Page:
Just like you're and your, these three words are commonly abused through inappropriate usage.
THEY'RE is what you use to contract the two words they and are.
- They're going to the mall.
- They're two peas in a pod.
- They're bringing the kids to the park.
THERE is a real or imaginary place. You can also use it to let people know something exists, like so:
- The stack of money is over there.
- There is a huge stack of money on my desk.
- There will be a test on grammar this afternoon.
THEIR means something belongs to those people (whomever you're talking about).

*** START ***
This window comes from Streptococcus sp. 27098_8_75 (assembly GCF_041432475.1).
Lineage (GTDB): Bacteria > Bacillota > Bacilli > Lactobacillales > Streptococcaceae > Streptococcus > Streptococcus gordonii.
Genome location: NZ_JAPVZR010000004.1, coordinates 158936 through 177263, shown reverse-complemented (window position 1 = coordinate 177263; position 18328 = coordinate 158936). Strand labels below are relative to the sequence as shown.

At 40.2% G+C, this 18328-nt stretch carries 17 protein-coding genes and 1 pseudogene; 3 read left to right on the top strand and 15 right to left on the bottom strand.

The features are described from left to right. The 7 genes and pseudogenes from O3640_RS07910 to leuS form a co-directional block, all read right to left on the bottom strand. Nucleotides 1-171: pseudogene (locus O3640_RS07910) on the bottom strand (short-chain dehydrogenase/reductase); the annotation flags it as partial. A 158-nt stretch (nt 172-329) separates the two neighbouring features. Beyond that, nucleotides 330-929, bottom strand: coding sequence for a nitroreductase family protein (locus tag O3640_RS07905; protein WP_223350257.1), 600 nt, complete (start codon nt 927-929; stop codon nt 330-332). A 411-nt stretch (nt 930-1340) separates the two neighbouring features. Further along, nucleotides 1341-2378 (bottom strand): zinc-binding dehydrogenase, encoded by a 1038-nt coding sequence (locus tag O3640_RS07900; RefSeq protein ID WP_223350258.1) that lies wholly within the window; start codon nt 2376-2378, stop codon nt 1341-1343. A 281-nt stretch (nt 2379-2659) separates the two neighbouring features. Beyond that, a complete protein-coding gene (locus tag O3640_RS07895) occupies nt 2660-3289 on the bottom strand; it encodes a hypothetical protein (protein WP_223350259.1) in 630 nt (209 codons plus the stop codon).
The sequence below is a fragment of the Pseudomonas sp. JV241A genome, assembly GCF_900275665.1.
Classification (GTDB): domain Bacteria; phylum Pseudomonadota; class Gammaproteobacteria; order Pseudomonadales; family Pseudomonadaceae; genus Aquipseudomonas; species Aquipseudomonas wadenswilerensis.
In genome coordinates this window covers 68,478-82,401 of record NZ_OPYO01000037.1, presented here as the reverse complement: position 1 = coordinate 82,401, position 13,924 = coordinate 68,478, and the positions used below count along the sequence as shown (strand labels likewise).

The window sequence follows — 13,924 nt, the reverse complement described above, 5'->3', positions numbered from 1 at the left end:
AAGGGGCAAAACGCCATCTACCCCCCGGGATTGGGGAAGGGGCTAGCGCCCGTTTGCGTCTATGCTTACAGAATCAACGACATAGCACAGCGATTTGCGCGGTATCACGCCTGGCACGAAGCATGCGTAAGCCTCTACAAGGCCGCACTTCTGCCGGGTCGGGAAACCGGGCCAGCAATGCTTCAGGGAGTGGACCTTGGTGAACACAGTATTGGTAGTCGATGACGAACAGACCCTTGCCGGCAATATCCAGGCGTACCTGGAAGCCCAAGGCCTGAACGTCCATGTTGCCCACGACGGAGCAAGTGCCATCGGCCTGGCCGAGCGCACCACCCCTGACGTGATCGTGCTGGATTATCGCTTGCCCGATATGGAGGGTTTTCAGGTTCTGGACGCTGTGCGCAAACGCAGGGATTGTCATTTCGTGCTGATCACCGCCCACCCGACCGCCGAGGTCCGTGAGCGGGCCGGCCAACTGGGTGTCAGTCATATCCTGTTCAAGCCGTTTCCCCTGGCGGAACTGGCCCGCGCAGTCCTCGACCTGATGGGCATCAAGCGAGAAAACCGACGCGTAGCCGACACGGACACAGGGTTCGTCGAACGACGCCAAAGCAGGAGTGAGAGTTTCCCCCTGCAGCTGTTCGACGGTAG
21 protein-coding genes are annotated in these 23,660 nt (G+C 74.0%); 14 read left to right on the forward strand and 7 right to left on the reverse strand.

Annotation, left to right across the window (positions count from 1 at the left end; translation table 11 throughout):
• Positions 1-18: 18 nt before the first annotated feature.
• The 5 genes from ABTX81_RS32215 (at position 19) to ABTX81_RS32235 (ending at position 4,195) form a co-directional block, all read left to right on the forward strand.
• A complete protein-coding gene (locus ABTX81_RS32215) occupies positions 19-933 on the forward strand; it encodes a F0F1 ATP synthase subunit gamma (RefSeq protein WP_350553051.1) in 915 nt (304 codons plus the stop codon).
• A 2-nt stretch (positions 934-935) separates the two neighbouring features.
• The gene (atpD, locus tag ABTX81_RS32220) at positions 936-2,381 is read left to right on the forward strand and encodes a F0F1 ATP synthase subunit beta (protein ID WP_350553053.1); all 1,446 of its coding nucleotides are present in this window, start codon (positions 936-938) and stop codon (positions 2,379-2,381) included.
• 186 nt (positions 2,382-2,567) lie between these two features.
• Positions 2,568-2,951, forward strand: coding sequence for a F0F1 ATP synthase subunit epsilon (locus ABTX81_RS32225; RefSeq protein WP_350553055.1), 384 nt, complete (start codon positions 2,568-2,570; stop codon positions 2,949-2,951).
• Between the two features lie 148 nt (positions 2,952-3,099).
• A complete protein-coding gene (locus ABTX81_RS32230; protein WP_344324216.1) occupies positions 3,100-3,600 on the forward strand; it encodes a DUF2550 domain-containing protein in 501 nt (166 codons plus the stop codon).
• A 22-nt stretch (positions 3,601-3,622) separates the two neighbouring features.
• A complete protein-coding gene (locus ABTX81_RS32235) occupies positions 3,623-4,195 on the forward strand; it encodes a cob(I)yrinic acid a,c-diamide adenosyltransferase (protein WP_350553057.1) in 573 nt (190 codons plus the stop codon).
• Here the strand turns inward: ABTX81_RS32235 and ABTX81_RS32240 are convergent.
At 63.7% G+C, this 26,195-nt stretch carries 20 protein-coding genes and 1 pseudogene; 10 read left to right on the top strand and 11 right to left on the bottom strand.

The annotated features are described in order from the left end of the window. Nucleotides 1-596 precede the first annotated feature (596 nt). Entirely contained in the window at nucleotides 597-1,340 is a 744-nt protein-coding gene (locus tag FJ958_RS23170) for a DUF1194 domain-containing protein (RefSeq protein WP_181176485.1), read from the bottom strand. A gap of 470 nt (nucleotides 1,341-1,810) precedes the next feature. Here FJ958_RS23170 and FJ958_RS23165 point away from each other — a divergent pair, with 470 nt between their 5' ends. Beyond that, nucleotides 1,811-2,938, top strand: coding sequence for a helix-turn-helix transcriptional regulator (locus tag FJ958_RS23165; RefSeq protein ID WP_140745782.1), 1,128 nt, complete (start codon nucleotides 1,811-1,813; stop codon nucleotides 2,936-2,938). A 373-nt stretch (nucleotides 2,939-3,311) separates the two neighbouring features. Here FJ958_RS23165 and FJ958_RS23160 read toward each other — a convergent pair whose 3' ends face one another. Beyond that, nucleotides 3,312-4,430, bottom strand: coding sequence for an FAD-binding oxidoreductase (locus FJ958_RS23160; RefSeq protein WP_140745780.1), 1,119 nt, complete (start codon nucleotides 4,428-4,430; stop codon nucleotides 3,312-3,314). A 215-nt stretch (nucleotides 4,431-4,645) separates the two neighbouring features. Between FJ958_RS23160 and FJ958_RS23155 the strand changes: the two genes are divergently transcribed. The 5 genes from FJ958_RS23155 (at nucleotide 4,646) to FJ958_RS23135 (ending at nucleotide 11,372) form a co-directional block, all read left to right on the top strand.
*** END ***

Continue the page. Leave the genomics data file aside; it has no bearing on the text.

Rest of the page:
- That is their stack of money, not yours.
- Their grades on the test reflected their poor grammar skills.
- Their husbands are watching football.
If you want to get really fancy, you could say:
They're bringing their kids to that park - the one over there.
Have you encountered abuse of these words? What advice do you have for people struggling to remember the differences between them?
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© Angie Papple Johnston, 2010; if you are reading this anywhere but on FreeFreelanceWritingTips.Blogspot.com, it's stolen.
Freelance Writing Tips by Angie Papple Johnston is licensed under a Creative Commons Attribution-NonCommercial-NoDerivs 3.0 Unported License.
Based on a work at freefreelancewritingtips.blogspot.com.
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